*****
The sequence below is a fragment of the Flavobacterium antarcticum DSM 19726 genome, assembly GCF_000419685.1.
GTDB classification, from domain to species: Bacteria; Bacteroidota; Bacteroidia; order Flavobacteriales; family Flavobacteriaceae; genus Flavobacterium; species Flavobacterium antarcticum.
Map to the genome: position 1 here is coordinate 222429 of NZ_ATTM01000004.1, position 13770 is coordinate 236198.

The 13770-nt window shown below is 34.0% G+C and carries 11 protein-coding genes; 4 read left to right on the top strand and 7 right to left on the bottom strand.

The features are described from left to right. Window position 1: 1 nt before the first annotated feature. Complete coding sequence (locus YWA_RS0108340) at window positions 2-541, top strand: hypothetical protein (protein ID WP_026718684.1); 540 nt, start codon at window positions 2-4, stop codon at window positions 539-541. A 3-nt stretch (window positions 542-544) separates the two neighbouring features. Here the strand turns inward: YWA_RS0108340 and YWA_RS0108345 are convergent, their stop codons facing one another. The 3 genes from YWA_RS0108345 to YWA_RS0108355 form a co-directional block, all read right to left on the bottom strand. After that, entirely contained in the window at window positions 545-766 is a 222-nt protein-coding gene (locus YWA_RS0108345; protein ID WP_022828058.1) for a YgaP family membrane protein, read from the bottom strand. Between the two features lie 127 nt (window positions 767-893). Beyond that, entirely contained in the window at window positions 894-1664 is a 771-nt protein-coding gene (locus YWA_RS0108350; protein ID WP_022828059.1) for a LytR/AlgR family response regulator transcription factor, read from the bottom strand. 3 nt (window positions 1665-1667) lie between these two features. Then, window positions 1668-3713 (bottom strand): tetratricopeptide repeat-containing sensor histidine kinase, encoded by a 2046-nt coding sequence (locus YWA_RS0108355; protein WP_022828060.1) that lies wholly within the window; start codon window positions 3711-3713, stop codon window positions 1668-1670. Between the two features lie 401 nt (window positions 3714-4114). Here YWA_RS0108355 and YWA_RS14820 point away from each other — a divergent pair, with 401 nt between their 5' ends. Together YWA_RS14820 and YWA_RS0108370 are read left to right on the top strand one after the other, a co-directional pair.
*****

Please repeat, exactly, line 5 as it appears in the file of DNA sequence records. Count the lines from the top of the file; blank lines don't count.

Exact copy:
The features are described from left to right. Window position 1: 1 nt before the first annotated feature. Complete coding sequence (locus YWA_RS0108340) at window positions 2-541, top strand: hypothetical protein (protein ID WP_026718684.1); 540 nt, start codon at window positions 2-4, stop codon at window positions 539-541. A 3-nt stretch (window positions 542-544) separates the two neighbouring features. Here the strand turns inward: YWA_RS0108340 and YWA_RS0108345 are convergent, their stop codons facing one another. The 3 genes from YWA_RS0108345 to YWA_RS0108355 form a co-directional block, all read right to left on the bottom strand. After that, entirely contained in the window at window positions 545-766 is a 222-nt protein-coding gene (locus YWA_RS0108345; protein ID WP_022828058.1) for a YgaP family membrane protein, read from the bottom strand. Between the two features lie 127 nt (window positions 767-893). Beyond that, entirely contained in the window at window positions 894-1664 is a 771-nt protein-coding gene (locus YWA_RS0108350; protein ID WP_022828059.1) for a LytR/AlgR family response regulator transcription factor, read from the bottom strand. 3 nt (window positions 1665-1667) lie between these two features. Then, window positions 1668-3713 (bottom strand): tetratricopeptide repeat-containing sensor histidine kinase, encoded by a 2046-nt coding sequence (locus YWA_RS0108355; protein WP_022828060.1) that lies wholly within the window; start codon window positions 3711-3713, stop codon window positions 1668-1670. Between the two features lie 401 nt (window positions 3714-4114). Here YWA_RS0108355 and YWA_RS14820 point away from each other — a divergent pair, with 401 nt between their 5' ends. Together YWA_RS14820 and YWA_RS0108370 are read left to right on the top strand one after the other, a co-directional pair.